There is a beautiful spring, with a legendary origin, close to this churchyard. The saint, when grown old and decrepit one day on this spot: and trying to raise his feet, laid hold of a small tree. His weight however tore the tree from its roots, and immediately from the torn sod a spring started which has flowed copiously ever since. The well dedicated to the saint Tobar Maolruidh is near Alt Ashaig on the shore. From this well the patron saint first drank on landing in Strath. But Creag an leabhair, “the rock of the book,” is seen across the river, as one stands at the burying ground. That this rock was Maelrubha’s pulpit seems a genuine tradition: for the similarity between it and a pulpit is not such as would give rise to the tradition.

On a cliff of this rock pulpit we can imagine the saint standing with the old vellum book in his hand, his red hair mingled with grey, his broad forehead shaven in the Columban style. The congregation of Picts have gathered round him by woodland paths from the different hamlets. The reputation of his miracles and preaching has wrought something of awe in their countenances as they gaze on him. They tremble for the cherished religion of their fathers. They know that their neighbours of Lochalsh and Applecross have heard him gladly and yielded to the name of Jesus. And here in their very midst he stands, and one imagines him appealing with solemn gesture as a man sent of God to change the course of history: –

“And now, O ye dwellers in these forests, know assuredly that the God who made this earth under our feet and the great heavens above us is greater than the gods your fathers feared. For what is the ever-changing moon whom ye worship compared with him who changeth not, and what is this glorious sun shining on us today compared to the more glorious Creator of the sun, who could in a moment by one breath blow your sun out of being. I come to tell you that you have offended your Creator by neglecting Himself and worshipping his creatures that are no gods. Your offended God has sent me an ambassador of peace. I call upon you to give obedience and glory to Him. The blood of your sacrifices has not taken away your sin but only deepened your guilt. But Jesus, whose name has more power than all the gods of the Druids, has come to this world to give Himself a sacrifice, to atone for every one of you who will yield to Him. Why then will ye Druids make these woods howl with the cries of the dying, whose blood brings only more sin on your hands”.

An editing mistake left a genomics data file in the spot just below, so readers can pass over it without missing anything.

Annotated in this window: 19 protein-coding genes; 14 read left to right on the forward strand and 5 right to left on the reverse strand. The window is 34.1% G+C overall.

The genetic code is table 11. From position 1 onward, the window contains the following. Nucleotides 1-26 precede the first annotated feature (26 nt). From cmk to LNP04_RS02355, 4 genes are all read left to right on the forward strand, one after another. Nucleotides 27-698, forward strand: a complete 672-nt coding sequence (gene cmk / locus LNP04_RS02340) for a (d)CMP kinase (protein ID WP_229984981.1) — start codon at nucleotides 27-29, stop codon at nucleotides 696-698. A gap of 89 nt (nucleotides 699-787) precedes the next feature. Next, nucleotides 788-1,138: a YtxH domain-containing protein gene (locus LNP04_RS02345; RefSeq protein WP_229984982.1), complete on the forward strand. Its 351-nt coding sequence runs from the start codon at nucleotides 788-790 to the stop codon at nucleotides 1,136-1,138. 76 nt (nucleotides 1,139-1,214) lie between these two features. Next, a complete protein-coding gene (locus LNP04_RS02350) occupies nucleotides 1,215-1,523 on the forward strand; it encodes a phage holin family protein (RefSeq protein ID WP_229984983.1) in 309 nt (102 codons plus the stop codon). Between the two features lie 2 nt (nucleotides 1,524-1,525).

“Look across yonder water to your fellow-countrymen of Appercrossan. They no more worship this hot lump of fire in the heavens but the true Son of Righteousness of whom we have much to tell you- this Jesus who is to come shortly from Heaven with an army of spirits to separate those who believe from His enemies.”

“I call upon you this day, ye old men and ye Druids and all who are here gathered about this rock, repent and be baptised every one of you. And whosoever among you shall obey, your souls shall have a home with Christ and never die, although your bodies be laid in yonder graveyard, where my boat landed today-this Ashaig where we shall continue to call you together in Christ’s name.”

Then St. Maree’s hands were raised to Heaven and a deep solemnity feel upon the assembly: and the saint’s voice was heard pleading that the Son of Righteousness might shine on these dark regions of the Caledonian forest.

How the names of Applecross came into usage.

Recently I was re-reading The Rev. D.A.D MacLeod’s treatise, “The Celtic Saint of the Sanctuary of Applecross.” Quoting loosely from it:- ‘The first mention of the name Applecross is to be found in Tighernac’s Annals (in Latin) and is:- AD 673 Maelrubha fundavit Ecclesiana Aporcrossan” translated as:- In 673 Maelrubha founded the church of Aporcrossan. He goes on:-“Apor” is clearly a form of ‘Aber’–an out-flowing or estuary, and is a Pictish prefix.” This is rather less than convincing if one considers the several hundred rivers that flow West into the sea between Cape Wrath and the Clyde and not one, as far as I can see from my map, starts Aber anything.